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December 9, 2018

Any Other Business: Part XXI

What is one to do with thoughts that are far too long for Twitter but not nearly long enough for a proper blog post? Why round them up and turn them into a twenty-first portmanteau post on matters of course!

Move over Chekhov, here’s Gresham: bad writing drives out good

I was very late in catching up with Westworld given that I loved Jonathan Nolan’s previous TV show Person of Interest. However, if I had watched the pilot of Westworld unaware of who was behind it I would have never have guessed Nolan, J. I was stunned at how humdrum to lousy so much of the dialogue was, and floored by the immediate and lasting awfulness of the British writer character. Indeed to critique Westworld I find myself digging into the Talking Movies archives for my review of Safe Haven, where I complained “one-note characterisation is far too prevalent,” and find myself grimacing that yes, one could level the same charge against the most acclaimed, epochal, cerebral TV show of our age. But then we come to my complaint regarding Cobie Smulders’ character in Safe Haven: “Indeed the shallowness of the writing is such that it allows an infuriatingly connived third-act reveal, infuriating because it relies on one particular shallow characterisation without realising that hiding it behind shallow characterisation all around hurts the film.” Jonathan Nolan and Lisa Joy clearly thought they were doing an awesome job of hiding two cards up their sleeves, but dropping hints. The problem being that if your hint that Bernard is a host is that he seems to be unconcerned about the whereabouts of his deputy then you as showrunners should probably be more concerned about the whereabouts of your characters. Why on earth should I worry that Bernard doesn’t seem worried that his deputy has gone missing when this show left two technicians at knifepoint by Thandie Newton’s character, and then never came back to them for the bulk of an episode? If forgetting about characters afflicts the writers of the show who’s going to notice it in one of their creations? What’s worse is that jumping a scene almost with Thandie Newton leaves it very unclear why the techs continue to play ball after they’re no longer at knifepoint.  But as that’s vital to the season arc, it’s just glossed over. And so I end up drawing comparisons between the writer of Memento, The Prestige, The Dark Knight, and Person of Interest, and Nicholas Sparks…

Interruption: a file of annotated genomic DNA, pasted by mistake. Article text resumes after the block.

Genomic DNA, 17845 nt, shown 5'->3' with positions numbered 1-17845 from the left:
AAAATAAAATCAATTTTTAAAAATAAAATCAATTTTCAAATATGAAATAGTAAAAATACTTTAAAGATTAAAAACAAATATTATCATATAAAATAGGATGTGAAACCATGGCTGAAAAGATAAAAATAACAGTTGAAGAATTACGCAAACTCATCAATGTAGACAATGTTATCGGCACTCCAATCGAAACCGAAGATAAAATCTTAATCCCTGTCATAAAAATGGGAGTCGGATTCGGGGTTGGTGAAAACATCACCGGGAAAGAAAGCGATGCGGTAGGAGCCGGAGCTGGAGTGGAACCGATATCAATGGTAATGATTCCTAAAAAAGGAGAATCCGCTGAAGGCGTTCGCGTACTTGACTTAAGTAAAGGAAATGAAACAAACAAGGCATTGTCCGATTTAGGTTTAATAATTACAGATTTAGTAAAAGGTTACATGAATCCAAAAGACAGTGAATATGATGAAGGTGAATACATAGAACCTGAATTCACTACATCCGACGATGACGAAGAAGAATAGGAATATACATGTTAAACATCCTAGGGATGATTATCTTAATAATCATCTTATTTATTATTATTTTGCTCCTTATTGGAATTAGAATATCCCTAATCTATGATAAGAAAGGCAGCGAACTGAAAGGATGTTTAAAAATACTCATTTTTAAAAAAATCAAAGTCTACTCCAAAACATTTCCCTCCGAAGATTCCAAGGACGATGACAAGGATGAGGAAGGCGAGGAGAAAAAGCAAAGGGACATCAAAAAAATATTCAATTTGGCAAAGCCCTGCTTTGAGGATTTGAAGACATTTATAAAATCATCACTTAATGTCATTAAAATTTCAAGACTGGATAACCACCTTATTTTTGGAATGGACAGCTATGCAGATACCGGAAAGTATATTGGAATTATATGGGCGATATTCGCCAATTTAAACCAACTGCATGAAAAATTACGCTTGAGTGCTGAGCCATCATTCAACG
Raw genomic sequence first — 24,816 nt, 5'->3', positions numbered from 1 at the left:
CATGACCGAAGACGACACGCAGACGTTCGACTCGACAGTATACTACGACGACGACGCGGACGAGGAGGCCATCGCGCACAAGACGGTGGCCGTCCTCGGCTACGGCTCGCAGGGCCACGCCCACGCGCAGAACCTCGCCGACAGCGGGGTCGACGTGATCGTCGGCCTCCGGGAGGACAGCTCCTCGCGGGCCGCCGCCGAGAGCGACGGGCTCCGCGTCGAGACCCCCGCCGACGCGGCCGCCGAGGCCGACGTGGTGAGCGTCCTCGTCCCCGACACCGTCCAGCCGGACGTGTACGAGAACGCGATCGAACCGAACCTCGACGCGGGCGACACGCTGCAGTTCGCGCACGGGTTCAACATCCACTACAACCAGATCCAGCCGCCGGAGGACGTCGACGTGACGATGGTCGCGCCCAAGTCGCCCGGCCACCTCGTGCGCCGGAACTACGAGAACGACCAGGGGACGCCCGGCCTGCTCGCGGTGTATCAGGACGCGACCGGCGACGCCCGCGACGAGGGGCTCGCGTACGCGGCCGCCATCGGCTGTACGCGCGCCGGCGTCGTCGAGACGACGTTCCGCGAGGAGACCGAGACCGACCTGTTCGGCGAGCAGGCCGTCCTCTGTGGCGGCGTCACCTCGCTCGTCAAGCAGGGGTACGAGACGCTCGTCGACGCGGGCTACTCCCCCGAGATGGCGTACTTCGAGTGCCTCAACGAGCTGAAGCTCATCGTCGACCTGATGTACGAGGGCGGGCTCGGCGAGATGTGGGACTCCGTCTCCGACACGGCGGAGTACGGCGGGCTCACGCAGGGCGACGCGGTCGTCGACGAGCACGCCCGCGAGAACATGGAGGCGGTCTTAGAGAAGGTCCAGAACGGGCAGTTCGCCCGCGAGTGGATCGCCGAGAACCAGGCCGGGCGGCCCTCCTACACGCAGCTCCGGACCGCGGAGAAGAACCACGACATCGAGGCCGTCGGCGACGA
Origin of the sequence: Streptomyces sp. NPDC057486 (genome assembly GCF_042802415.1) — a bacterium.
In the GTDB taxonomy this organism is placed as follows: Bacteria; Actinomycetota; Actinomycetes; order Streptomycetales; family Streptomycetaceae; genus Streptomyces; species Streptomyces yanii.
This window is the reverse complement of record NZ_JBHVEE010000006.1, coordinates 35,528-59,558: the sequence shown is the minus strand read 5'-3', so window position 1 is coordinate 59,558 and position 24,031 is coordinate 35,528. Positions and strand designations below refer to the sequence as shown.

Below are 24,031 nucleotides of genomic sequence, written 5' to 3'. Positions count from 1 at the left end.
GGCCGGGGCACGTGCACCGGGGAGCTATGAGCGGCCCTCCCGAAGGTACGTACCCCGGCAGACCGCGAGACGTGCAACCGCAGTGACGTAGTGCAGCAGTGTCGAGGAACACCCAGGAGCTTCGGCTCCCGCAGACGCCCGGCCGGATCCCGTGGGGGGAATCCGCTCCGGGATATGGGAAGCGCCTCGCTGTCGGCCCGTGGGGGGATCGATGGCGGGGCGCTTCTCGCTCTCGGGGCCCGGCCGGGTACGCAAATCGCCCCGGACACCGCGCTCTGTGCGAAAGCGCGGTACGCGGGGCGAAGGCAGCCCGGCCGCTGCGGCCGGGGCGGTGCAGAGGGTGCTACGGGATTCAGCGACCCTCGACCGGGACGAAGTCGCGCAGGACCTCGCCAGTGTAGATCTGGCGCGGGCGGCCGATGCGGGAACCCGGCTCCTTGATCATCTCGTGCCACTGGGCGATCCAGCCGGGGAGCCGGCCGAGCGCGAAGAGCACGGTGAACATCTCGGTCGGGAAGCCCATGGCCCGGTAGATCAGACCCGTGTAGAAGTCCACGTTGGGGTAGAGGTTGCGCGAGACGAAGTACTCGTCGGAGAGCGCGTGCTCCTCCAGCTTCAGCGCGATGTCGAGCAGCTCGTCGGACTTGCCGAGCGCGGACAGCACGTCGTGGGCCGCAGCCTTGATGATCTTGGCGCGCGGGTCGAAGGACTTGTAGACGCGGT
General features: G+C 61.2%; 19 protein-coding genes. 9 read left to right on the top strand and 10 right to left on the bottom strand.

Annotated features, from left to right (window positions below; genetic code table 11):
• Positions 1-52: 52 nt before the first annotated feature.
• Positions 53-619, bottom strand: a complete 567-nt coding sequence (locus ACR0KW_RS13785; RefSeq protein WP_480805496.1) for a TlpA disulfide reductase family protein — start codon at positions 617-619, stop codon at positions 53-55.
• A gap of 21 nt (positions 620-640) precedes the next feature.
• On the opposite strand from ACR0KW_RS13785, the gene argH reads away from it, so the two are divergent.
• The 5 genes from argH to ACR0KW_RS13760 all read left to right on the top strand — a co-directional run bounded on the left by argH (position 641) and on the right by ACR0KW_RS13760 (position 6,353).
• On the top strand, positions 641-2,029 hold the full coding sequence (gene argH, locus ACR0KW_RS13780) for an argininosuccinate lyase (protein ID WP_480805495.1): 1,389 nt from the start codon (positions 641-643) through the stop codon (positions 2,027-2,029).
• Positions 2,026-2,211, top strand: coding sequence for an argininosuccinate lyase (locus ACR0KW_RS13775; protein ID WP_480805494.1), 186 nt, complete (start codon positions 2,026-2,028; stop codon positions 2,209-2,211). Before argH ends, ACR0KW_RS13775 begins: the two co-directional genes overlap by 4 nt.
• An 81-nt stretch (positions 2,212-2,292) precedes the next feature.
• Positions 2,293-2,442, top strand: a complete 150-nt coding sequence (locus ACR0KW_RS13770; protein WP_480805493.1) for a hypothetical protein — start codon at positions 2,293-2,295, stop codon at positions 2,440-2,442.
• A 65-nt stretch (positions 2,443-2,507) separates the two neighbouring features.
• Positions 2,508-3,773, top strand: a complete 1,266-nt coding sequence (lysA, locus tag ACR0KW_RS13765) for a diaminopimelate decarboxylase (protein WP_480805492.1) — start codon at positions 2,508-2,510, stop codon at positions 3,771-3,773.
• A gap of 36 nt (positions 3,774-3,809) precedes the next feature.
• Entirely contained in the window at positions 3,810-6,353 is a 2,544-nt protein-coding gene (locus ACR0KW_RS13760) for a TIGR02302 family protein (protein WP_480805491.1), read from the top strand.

September 9, 2018

Notes on The Seagull

The Seagull belatedly swooped into cinemas Friday. Here are some notes on’t, prepared for Dublin City FM’s Sunday Breakfast with Patrick Doyle early this morning.